Many thanks. Barry
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Old 09-11-2017, 12:18 AM   #6
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Quote:
Originally Posted by Walkingthedog View Post
I used Humbrol aerosol paint to spray my Ratio coaling tower and heavy lift crane. Bit like Mackeson, reaches the parts other paints can't reach.
I thought that was Heineken(?).
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Old 09-11-2017, 12:28 AM   #7
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Oh yes so it is. Getting mixed up with looks good tastes good and by golly it does you good.
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Old 09-11-2017, 09:53 AM   #8
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Ignore the instructions!
Although don't dismiss them entirely......
It must be 20 years or more since I built a kit in the correct sequence!

Also, try shaking the pot. Not sure if the glue settles but I had issues with Decal fix, which I thought was problematic decals, turns out it had been a while since last use and a quick shake solved my issue.

If things don't align properly, don't dismiss superglue!
(Quite often I use superglue on aircraft wing halves, just a dot, to hold things while the proper plastic glue does its thing.)
This could also be the alignment pegs/holes on the mould itself.
Be sure they're wrong, and if so, cut them off where necessary.

Plenty of kits have this issue, even just half the hole out is enough to skew things.

Not sure about this generally, but I think the tubes work better than liquid poly, although it has uses, for me, the thicker stuff works better in most applications.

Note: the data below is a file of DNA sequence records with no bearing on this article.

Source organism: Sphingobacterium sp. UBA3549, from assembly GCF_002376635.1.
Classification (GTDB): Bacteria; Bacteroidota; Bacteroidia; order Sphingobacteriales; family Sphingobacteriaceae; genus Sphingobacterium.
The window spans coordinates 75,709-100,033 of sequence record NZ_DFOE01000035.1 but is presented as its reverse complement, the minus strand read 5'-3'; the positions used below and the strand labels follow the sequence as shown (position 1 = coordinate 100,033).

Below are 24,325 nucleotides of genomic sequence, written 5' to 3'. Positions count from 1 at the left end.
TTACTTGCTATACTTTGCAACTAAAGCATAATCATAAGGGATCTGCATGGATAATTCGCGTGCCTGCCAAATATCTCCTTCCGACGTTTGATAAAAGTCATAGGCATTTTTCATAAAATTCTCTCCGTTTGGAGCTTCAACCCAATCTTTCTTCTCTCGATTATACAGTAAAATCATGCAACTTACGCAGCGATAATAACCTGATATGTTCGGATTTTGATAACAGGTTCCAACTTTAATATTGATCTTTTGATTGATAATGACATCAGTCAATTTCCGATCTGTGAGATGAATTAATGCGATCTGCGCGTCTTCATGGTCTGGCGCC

Finally, steam.

Not sure about actual buildings for kits, as I've never built any, but would assume some warping could occur, quite a common issue with resin and large (normally older) parts of kits. I mean, the revell (matchbox) Victor I built, the fuselage halves were like two bananas with opposing curves, nose to tail touched but you could easily pass your fingers through the gap!

Make your self a cup of tea, use the steam to adjust warpage.
Steam, before and after. (New tool airfix Fw190)
https://flic.kr/p/oCa8dM
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Old 09-11-2017, 09:55 AM   #9
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I do some on the sprue and some after depending on the model's construction. If glueing after painting just ensure the actual faces where they meet are scrapped clean first and it will work fine
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Old 09-11-2017, 12:30 PM   #10
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If you paint something on the sprue (use a brush) it is easy not to paint the surface where it joins and fixes to other parts. Just dont paint the bits where glue is required. Easy peezy lemon squeezy. Or am I missing something here.
John